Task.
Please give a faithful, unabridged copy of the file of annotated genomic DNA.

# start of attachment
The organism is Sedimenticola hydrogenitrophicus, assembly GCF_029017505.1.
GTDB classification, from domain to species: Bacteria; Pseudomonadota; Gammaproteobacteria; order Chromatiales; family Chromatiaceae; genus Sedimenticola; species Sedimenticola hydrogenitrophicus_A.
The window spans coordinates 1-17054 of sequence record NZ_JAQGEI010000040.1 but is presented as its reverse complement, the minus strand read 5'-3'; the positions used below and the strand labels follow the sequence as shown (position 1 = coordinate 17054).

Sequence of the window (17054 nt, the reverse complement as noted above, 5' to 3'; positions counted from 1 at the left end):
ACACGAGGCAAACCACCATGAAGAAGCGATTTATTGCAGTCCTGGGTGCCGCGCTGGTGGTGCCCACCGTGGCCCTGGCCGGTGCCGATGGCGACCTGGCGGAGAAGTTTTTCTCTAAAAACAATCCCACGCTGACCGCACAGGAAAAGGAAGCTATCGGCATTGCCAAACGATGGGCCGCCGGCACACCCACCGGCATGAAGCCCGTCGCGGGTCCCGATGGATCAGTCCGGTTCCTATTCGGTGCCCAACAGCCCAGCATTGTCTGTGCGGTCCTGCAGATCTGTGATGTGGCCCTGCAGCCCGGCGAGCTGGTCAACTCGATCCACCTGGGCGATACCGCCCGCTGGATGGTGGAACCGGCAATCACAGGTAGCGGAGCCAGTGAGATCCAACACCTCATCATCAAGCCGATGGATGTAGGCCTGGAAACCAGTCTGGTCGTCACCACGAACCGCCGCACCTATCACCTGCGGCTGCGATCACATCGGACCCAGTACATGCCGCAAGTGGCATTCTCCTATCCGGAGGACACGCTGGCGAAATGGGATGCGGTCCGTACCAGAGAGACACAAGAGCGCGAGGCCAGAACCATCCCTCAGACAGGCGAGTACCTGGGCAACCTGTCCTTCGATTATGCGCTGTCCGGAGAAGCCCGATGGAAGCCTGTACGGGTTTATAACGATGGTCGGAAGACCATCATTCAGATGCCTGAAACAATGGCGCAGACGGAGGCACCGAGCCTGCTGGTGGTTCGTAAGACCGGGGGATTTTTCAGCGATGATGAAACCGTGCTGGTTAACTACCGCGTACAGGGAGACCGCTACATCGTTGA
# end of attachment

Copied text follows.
The organism is Sedimenticola hydrogenitrophicus, assembly GCF_029017505.1.
GTDB classification, from domain to species: Bacteria; Pseudomonadota; Gammaproteobacteria; order Chromatiales; family Chromatiaceae; genus Sedimenticola; species Sedimenticola hydrogenitrophicus_A.
The window spans coordinates 1-17054 of sequence record NZ_JAQGEI010000040.1 but is presented as its reverse complement, the minus strand read 5'-3'; the positions used below and the strand labels follow the sequence as shown (position 1 = coordinate 17054).

Sequence of the window (17054 nt, the reverse complement as noted above, 5' to 3'; positions counted from 1 at the left end):
ACACGAGGCAAACCACCATGAAGAAGCGATTTATTGCAGTCCTGGGTGCCGCGCTGGTGGTGCCCACCGTGGCCCTGGCCGGTGCCGATGGCGACCTGGCGGAGAAGTTTTTCTCTAAAAACAATCCCACGCTGACCGCACAGGAAAAGGAAGCTATCGGCATTGCCAAACGATGGGCCGCCGGCACACCCACCGGCATGAAGCCCGTCGCGGGTCCCGATGGATCAGTCCGGTTCCTATTCGGTGCCCAACAGCCCAGCATTGTCTGTGCGGTCCTGCAGATCTGTGATGTGGCCCTGCAGCCCGGCGAGCTGGTCAACTCGATCCACCTGGGCGATACCGCCCGCTGGATGGTGGAACCGGCAATCACAGGTAGCGGAGCCAGTGAGATCCAACACCTCATCATCAAGCCGATGGATGTAGGCCTGGAAACCAGTCTGGTCGTCACCACGAACCGCCGCACCTATCACCTGCGGCTGCGATCACATCGGACCCAGTACATGCCGCAAGTGGCATTCTCCTATCCGGAGGACACGCTGGCGAAATGGGATGCGGTCCGTACCAGAGAGACACAAGAGCGCGAGGCCAGAACCATCCCTCAGACAGGCGAGTACCTGGGCAACCTGTCCTTCGATTATGCGCTGTCCGGAGAAGCCCGATGGAAGCCTGTACGGGTTTATAACGATGGTCGGAAGACCATCATTCAGATGCCTGAAACAATGGCGCAGACGGAGGCACCGAGCCTGCTGGTGGTTCGTAAGACCGGGGGATTTTTCAGCGATGATGAAACCGTGCTGGTTAACTACCGCGTACAGGGAGACCGCTACATCGTTGA